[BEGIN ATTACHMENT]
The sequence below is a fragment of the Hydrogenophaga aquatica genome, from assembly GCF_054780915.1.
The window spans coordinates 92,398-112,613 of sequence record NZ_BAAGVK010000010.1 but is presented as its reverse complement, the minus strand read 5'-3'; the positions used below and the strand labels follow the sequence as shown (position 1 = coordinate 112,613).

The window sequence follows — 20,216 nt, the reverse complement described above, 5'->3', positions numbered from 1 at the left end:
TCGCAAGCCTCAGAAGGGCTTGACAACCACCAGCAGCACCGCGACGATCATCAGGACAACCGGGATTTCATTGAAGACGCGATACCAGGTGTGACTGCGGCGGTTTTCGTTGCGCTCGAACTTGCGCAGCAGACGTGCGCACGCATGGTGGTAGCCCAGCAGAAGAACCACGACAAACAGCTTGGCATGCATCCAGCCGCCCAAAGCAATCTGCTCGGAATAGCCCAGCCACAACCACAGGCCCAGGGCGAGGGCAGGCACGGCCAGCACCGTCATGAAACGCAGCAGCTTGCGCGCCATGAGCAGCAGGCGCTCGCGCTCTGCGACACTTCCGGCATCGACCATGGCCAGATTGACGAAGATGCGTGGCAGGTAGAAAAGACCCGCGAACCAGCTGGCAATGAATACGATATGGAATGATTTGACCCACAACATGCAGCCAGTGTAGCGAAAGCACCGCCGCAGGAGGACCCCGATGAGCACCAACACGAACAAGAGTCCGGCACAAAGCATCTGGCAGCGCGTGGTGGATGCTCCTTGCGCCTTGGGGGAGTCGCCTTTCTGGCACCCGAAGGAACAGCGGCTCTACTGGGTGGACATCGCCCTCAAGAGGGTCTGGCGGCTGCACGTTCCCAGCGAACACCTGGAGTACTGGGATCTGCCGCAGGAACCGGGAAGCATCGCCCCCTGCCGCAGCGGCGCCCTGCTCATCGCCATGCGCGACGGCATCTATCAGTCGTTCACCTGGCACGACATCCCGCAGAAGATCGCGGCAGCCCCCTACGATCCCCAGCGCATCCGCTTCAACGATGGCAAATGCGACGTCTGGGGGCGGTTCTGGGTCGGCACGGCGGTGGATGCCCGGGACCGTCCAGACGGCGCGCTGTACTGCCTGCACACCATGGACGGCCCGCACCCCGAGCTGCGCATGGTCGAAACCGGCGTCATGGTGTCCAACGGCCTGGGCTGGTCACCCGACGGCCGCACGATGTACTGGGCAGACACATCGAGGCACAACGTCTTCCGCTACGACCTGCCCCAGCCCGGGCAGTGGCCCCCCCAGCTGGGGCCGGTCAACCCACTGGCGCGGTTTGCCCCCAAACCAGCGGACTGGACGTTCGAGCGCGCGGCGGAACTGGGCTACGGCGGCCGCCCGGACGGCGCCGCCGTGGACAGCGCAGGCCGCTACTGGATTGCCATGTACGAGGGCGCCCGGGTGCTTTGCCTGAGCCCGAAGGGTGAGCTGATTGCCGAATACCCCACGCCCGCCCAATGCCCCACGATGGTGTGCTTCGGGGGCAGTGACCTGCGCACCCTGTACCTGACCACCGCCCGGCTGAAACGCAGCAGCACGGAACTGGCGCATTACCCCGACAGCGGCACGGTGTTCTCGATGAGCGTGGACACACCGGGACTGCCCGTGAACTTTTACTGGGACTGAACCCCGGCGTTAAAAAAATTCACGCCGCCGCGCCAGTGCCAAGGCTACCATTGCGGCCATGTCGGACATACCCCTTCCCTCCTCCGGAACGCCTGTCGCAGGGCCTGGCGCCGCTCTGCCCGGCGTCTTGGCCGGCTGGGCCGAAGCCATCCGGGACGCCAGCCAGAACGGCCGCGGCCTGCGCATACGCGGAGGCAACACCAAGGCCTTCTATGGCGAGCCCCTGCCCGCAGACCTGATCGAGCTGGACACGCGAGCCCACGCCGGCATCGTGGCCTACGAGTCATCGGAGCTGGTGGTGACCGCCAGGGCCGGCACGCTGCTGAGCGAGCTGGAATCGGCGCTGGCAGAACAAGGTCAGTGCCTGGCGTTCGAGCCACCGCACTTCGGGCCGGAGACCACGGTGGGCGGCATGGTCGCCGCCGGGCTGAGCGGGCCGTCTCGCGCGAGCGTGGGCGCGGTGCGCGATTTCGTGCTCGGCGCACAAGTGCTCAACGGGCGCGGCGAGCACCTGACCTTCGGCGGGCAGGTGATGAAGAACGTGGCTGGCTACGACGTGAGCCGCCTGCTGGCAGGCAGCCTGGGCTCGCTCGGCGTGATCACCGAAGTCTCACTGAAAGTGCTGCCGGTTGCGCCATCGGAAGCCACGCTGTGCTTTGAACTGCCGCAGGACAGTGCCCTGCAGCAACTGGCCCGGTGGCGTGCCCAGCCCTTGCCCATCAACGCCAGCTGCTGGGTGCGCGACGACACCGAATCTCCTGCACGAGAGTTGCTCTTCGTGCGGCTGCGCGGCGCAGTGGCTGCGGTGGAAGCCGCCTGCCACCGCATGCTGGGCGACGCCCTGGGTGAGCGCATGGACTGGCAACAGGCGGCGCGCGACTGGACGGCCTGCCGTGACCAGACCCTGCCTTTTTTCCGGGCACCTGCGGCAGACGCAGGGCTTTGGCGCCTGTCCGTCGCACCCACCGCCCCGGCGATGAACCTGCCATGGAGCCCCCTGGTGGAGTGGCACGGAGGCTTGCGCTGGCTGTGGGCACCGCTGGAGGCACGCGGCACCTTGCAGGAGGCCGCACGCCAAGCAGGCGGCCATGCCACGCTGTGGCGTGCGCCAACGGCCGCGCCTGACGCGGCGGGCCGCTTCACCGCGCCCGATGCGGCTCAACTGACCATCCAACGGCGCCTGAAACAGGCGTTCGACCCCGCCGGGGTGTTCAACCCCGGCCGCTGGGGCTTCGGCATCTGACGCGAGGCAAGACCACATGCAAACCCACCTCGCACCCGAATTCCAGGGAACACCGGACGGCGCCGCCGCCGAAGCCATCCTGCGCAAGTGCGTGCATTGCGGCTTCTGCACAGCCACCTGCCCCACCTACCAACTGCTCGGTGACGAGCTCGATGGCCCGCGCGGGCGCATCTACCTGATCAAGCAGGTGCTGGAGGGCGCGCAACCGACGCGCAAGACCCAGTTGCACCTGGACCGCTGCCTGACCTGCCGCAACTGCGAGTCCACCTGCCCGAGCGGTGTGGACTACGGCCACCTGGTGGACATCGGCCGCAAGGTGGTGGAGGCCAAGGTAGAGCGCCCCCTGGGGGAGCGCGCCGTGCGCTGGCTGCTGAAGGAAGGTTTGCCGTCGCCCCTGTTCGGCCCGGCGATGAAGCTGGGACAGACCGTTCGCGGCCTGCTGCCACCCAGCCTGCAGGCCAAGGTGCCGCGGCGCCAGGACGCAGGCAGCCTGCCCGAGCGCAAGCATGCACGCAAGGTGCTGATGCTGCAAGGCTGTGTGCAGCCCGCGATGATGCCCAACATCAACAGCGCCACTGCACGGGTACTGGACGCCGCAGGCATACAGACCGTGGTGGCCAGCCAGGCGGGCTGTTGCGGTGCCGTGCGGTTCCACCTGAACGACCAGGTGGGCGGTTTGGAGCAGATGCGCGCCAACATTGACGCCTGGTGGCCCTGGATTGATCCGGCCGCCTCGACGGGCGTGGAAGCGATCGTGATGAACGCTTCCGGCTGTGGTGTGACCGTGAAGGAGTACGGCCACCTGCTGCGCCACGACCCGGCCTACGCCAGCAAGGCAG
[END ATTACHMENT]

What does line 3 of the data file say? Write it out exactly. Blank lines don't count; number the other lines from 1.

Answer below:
The window sequence follows — 20,216 nt, the reverse complement described above, 5'->3', positions numbered from 1 at the left end: